The raison d'etre of this website is to provide you with hard scientific information which may help you make informed decisions in your quest for health (so far I have blogged concise summaries of over 1,500 scientific studies and have had three books published).

My research is mainly focused on the effects of cholesterol, saturated fat and statin drugs on health. If you know anyone who is worried about their cholesterol levels and heart disease, or has been told to take statin drugs you could send them a link to this website, and to my statin or cholesterol or heart disease books.

David Evans

Independent Health Researcher

Saturday, 2 October 2010

Saturated fat lowers the risk of heart disease

This post includes a synopsis of a study published in Nutrition & Metabolism 2005, 2:21 and a recipe for lamb and chard.

Study title and authors:
The case for not restricting saturated fat on a low carbohydrate diet
Jeff S Volek and Cassandra E Forsythe
Fat and Cholesterol are Good for You
Human Performance Laboratory, Department of Kinesiology, University of Connecticut, Storrs, CT, USA

This paper can be accessed at:

In this article Volek found that:
(1) Saturated fat does not raise (bad) LDL cholesterol levels.
(2) Saturated fat actually slowed down the progression of 'clogged arteries'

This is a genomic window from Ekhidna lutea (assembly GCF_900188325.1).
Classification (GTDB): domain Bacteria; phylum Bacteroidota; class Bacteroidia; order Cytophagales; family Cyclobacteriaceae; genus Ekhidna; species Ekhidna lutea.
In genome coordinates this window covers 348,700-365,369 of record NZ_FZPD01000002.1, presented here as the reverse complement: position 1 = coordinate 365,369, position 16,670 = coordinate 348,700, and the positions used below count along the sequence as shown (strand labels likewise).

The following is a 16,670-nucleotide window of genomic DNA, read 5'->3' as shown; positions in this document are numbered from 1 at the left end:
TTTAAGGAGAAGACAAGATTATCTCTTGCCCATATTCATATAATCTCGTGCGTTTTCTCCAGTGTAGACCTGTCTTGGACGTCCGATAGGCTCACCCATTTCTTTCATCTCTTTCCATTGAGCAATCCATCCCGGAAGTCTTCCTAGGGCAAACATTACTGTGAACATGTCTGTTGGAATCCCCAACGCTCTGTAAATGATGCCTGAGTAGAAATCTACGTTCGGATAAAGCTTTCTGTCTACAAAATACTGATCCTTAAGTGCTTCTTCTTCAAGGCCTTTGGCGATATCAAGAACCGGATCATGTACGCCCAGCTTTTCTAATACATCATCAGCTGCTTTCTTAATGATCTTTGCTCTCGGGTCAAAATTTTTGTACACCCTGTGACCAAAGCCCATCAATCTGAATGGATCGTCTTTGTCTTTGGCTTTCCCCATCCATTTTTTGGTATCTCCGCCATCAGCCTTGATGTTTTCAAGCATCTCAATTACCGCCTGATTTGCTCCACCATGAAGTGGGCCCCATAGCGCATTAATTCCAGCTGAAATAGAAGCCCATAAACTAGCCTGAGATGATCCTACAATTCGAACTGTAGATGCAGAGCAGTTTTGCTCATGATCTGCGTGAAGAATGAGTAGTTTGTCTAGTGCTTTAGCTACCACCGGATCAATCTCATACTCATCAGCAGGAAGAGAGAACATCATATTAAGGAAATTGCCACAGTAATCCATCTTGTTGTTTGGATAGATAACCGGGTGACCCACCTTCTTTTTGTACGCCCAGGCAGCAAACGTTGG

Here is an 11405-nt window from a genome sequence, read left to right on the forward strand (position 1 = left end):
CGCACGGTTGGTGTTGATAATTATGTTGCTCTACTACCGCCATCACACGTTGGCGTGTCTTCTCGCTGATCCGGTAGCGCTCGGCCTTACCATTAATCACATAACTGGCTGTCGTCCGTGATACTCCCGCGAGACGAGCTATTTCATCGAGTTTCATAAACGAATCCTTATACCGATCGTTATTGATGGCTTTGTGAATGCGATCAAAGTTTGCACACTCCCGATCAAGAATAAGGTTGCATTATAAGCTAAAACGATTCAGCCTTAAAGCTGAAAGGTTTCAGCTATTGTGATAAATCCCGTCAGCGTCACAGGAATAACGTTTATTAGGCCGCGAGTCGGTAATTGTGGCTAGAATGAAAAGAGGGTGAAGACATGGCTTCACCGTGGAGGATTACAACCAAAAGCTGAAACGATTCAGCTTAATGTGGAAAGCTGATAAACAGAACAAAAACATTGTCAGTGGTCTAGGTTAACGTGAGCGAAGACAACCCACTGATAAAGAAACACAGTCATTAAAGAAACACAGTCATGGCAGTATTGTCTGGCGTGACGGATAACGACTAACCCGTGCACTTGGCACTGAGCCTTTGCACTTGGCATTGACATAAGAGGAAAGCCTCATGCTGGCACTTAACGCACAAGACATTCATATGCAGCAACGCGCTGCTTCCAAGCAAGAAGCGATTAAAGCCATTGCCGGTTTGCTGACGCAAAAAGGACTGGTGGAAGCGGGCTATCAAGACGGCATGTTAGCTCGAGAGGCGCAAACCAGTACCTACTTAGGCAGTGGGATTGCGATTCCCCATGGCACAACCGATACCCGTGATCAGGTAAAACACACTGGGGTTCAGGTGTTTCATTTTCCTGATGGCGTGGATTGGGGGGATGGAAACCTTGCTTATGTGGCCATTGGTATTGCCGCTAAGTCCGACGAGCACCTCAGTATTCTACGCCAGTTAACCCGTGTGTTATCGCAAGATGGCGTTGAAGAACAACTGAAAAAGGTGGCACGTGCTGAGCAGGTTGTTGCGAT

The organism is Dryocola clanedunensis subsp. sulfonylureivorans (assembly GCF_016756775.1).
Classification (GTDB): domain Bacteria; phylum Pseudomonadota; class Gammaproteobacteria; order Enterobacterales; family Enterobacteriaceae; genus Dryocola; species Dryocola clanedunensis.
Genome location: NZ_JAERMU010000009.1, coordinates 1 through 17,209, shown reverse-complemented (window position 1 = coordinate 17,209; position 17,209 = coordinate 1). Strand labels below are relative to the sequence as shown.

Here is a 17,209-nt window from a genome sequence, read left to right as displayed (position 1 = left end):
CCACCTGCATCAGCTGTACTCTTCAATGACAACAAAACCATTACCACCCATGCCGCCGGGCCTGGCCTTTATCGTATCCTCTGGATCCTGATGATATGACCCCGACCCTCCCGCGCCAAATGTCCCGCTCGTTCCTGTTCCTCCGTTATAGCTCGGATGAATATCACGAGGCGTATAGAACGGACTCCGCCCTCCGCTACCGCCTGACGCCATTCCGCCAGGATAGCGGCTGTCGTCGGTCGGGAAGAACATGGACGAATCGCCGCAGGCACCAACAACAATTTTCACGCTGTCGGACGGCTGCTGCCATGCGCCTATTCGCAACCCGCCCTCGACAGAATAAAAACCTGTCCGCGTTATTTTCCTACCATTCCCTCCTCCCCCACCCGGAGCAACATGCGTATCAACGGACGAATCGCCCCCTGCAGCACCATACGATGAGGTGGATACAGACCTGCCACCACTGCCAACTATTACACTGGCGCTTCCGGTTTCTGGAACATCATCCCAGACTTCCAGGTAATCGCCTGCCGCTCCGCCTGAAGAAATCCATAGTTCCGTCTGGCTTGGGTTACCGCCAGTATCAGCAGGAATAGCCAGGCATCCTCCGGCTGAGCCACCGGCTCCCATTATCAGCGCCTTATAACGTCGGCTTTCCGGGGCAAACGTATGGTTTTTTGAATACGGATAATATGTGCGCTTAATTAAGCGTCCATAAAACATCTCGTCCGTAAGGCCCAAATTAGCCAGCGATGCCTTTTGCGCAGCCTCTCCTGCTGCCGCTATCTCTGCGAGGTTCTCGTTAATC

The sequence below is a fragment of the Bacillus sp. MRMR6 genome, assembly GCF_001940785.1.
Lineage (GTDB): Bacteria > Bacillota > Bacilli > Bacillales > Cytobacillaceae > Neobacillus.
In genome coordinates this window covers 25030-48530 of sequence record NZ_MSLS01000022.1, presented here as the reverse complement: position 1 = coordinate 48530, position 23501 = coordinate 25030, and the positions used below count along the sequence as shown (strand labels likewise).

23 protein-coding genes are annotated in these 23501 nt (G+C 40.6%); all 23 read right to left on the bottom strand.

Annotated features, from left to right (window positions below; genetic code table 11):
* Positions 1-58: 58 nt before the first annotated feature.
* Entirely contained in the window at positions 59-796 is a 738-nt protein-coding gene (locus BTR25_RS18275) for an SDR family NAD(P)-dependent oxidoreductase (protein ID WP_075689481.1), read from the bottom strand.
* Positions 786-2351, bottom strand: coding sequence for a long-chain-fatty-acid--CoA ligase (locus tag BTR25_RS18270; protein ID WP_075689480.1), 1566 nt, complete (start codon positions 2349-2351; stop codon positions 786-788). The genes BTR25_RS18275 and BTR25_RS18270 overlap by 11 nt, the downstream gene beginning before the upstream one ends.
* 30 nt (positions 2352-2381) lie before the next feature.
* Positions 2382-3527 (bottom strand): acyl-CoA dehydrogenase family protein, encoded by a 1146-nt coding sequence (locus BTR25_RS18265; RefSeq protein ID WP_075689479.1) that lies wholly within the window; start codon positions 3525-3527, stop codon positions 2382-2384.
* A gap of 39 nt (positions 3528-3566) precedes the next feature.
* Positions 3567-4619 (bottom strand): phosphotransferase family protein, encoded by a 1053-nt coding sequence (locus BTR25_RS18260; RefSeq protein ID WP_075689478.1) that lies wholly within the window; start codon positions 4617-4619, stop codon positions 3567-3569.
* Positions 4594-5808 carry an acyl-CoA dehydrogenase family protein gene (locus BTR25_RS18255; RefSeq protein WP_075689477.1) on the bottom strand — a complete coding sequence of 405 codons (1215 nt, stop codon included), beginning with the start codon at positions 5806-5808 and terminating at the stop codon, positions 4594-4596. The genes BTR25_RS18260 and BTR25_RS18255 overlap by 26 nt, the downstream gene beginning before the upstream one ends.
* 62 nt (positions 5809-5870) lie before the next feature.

(3) Saturated fat increases (good) HDL cholesterol, decreases (bad) triglycerides and increases the particle size of LDL cholesterol from a small dense dangerous type B, to a large fluffy relatively benign type A.
(4) When saturated fat is replaced by carbohydrates undesirable effects occur such as an increase in (bad) triglycerides with a decrease in (good) HDL cholesterol.

More information on this subject: Books : Scientific Studies : Websites : Videos : Food Mall

Recipe of the day

Lamb and chard

USDA Prime American Lamb Shoulder Blade Chops 2.-1.1/4 thick
Food Mall: Lamb Chops
■12 oz. lamb chops, fresh preferred but frozen thawed will work (also, feel free to use any other cut of lamb, it will work just as well!)
■As much or as little fresh green or red-stem Swiss chard as you want (I used green, and local organic)
■Salt (to taste)
■Pepper (to taste)

Heat broiler. Pat lamb with a bit of salt and pepper, and set chops in a glass baking dish (unoiled). When the oven’s hot, cook chops for 5 minutes, turning them when done to cook for another 5-6 minutes on the other side.

Mackenzie Limited